Environmental, Social and Governance Issues: Fad or Future?

April 19, 2022

The phrase ‘Environmental, Social and Governance issues’ (ESG) is moving from buzzword to mainstream language. Against that backdrop directors and trustees must be mindful of how their respective duties are evolving and how their actions or inactions will be scrutinised.

What is ESG?

Whilst there is no single legal definition of ESG, examples of the issues that could fall within ESG include:

  • Environmental: Considerations of climate change, emissions, energy efficiency, hazardous waste and resource depletion
  • Social: Considerations of human rights, modern slavery, working conditions, both within the organisation itself and its supply chains, health and safety issues, employee relations and diversity
  • Governance: Considerations surrounding executive pay, anti-bribery and corruption policies, board structure, independence and diversity, transparency

Directors’ duties and ESG

Directors will be familiar with the duty imposed upon them under the Companies (Jersey) Law 1991 to act in the best interests of a company. Satisfying this duty could include giving adequate consideration to relevant ESG issues to the company.

This is evidenced from the recent Supreme Court of England and Wales judgments in Vedanta Resources Plc v Lungowe and Okpabi v Royal Duct Shell plc (which are likely to be persuasive in Jersey), which emphasise that directors of parent companies should be increasingly concerned about their accountability and potential liability for the actions or inactions of their subsidiaries for ESG related issues. Whilst the decisions from these cases arose from environmental damage, the principles discussed may apply to other ESG related issues.

Accordingly, to minimise the risks of directors being involved in ESG related litigation they should:

  • Seek advice at any early stage in relation to existing and developing ESG policies
  • Stress test and conduct risk assessments to anticipate and mitigate potential risk areas
  • Identify any existing ESG risks from subsidiaries and consider what checks and balances are in place in relation to those risks at subsidiary level
  • Actively review and manage reputational risk arising from ESG issues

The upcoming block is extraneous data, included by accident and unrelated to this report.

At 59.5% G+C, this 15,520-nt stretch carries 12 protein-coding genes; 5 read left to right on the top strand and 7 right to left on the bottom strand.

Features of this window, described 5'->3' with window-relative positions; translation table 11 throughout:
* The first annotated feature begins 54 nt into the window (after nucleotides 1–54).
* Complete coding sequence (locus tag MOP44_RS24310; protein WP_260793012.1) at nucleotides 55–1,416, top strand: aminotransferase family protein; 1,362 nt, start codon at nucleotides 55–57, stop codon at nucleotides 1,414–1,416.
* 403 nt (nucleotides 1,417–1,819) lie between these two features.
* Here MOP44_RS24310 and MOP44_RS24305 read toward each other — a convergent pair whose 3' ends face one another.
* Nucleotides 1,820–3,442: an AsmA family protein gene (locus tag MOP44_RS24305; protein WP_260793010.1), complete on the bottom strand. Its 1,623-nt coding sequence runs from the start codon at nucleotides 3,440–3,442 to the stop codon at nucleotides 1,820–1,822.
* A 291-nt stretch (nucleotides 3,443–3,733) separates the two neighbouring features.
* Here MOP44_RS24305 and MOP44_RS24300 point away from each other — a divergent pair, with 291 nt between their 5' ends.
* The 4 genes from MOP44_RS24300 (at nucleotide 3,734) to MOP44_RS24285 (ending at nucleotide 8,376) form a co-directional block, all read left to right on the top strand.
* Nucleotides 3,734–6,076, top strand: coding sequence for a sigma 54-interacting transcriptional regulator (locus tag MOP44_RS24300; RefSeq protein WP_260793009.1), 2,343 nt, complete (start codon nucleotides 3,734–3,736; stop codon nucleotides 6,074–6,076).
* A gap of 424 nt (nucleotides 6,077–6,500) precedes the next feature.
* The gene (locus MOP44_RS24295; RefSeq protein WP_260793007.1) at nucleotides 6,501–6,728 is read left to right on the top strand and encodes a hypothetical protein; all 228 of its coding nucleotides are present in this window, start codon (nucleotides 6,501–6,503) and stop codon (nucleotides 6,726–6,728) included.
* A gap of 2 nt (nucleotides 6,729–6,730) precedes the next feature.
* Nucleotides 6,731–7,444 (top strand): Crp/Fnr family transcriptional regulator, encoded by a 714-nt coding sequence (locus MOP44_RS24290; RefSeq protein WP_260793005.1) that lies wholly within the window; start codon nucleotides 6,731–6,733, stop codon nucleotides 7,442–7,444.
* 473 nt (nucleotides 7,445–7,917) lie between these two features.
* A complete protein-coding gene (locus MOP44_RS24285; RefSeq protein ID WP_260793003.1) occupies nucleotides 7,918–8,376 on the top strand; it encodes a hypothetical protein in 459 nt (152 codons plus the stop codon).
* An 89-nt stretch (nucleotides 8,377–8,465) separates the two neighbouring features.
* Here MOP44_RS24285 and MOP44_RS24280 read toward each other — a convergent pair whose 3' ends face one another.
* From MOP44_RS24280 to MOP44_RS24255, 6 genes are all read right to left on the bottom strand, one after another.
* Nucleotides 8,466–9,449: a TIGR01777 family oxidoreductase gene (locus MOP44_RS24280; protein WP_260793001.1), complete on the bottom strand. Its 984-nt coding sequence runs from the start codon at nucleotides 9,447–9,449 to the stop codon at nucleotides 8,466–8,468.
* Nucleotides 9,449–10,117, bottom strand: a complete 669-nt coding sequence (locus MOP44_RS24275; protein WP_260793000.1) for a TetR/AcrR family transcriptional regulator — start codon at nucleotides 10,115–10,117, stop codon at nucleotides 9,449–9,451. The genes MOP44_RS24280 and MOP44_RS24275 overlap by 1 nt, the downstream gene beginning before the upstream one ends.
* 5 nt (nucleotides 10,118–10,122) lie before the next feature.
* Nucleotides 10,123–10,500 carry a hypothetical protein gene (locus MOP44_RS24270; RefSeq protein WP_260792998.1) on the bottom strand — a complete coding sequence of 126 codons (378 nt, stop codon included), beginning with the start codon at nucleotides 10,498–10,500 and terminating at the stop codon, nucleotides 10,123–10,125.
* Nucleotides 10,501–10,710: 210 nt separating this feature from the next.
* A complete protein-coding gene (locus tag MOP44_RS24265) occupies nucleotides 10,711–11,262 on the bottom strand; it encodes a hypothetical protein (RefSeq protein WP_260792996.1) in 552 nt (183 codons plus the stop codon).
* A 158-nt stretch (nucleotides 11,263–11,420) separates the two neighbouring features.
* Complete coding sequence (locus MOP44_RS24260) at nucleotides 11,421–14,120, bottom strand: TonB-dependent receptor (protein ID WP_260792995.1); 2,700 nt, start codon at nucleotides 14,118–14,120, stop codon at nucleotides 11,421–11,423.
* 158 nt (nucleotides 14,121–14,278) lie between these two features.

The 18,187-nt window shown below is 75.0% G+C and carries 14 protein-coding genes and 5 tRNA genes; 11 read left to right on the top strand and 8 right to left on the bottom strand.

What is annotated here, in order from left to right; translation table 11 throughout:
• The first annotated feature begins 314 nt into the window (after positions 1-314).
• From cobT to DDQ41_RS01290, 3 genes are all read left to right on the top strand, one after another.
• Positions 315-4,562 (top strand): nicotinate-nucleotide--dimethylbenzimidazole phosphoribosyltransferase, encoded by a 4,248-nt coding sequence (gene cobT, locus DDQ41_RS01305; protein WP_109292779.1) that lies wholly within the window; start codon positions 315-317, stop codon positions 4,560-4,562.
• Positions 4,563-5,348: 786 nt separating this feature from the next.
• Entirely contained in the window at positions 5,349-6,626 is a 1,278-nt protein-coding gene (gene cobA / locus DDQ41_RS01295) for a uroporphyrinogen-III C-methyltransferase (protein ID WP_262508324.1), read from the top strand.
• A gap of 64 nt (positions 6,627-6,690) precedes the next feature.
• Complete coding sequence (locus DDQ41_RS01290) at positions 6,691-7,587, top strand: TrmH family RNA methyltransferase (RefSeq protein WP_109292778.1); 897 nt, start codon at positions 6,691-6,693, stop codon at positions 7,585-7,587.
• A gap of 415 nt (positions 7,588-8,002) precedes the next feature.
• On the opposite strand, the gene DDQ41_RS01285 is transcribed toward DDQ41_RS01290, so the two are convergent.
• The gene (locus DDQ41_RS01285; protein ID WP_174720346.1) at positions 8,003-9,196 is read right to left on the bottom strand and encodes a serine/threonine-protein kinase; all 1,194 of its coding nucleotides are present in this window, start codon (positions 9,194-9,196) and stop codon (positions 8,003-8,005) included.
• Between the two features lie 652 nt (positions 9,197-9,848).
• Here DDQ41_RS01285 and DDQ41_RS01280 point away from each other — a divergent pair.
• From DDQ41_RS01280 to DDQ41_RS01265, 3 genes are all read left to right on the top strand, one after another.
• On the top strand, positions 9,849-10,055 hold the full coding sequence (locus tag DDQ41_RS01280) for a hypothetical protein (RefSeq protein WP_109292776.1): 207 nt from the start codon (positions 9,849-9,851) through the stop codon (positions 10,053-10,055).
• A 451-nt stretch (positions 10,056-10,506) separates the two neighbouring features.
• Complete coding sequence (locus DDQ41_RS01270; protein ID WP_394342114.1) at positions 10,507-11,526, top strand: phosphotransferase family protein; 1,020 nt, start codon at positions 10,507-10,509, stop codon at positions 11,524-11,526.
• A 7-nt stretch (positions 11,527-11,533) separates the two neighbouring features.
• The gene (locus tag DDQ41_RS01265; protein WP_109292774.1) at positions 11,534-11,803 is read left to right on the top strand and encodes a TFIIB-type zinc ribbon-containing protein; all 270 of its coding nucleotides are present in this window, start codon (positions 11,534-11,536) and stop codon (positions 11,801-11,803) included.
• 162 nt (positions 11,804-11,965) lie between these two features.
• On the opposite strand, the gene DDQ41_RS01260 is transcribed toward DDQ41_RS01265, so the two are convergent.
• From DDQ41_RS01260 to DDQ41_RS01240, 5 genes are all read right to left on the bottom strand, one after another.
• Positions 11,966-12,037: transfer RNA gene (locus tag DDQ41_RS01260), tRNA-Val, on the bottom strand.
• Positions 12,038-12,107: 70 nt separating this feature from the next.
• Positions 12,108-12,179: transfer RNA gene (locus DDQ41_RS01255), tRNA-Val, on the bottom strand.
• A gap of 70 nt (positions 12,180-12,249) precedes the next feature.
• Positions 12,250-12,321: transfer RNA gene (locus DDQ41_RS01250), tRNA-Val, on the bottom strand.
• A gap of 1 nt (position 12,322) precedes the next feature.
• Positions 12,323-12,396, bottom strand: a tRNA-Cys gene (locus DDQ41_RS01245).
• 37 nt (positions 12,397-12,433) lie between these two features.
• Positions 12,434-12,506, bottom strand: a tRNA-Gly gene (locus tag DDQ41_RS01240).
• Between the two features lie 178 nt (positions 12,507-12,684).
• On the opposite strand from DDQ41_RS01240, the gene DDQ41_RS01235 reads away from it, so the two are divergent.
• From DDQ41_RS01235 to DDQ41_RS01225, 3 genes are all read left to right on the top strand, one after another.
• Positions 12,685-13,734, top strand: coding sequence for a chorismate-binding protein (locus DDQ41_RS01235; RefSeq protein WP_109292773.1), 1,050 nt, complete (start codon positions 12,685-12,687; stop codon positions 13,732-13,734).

• Engage with shareholders to understand their particular ESG requirements
  • Educate and train directors and employees on their legal and regulatory obligations around ESG issues and best practices
  • Embrace change to maximise performance, reputation and operational efficiency

Trustee duties and ESG

Trustees are required to act with due diligence as would a prudent person to the best of the trustee’s ability and skill. In particular, trustees are obliged to so far as reasonable preserve and enhance the value of the trust property. In addition, a trustee is duty bound to act in the best interests of their beneficiaries.

The penalty for failure to adhere to these duties can be personal liability to make up the difference between the return achieved and what the beneficiaries could have reasonably expected. However, for most trusts, their investment horizon is 30 years or longer, which could well insulate a trustee against changes of fashion in financial markets. A trustee should not be liable for investment losses caused to a trust fund as a result of investing for ESG gains provided that:

  • The loss was not caused by the trustee’s negligence
  • The trustee complied with the terms of the trust instrument
  • The trustee complied with its statutory and indeed their common law and fiduciary duties
  • the trustee acted in the best interests of the beneficiaries when deciding to invest for ESG gains
  • They have a suitable investment policy which is regularly reviewed
  • They operate a professionally run portfolio which is regularly reviewed, along with the performance of the relevant investment manager.

Trustees exercising the power of investment to maximise ESG gains should:

  • Review all trust investments more frequently than usual and consider whether they should be diversified or varied
  • Keep written records of consideration of any advice obtained
  • Actively reach out to beneficiaries to address the health of the portfolio and any action being taken to limit/reduce exposure
  • Actively monitor performance of professional investment managements and consider if an intervention/change is required
  • Revisit any contemplated investments to ensure that they are still appropriate

How we can help

Our Business Law team at BCR Law work with local businesses across all sectors, advising on any number of contentious and non-contentious issues from reviewing and updating your terms and conditions and policies and procedures, to guiding business owners and managers through the various legal and regulatory issues that come up when running a business.

This article does not constitute legal advice. For advice or further information, please contact us.

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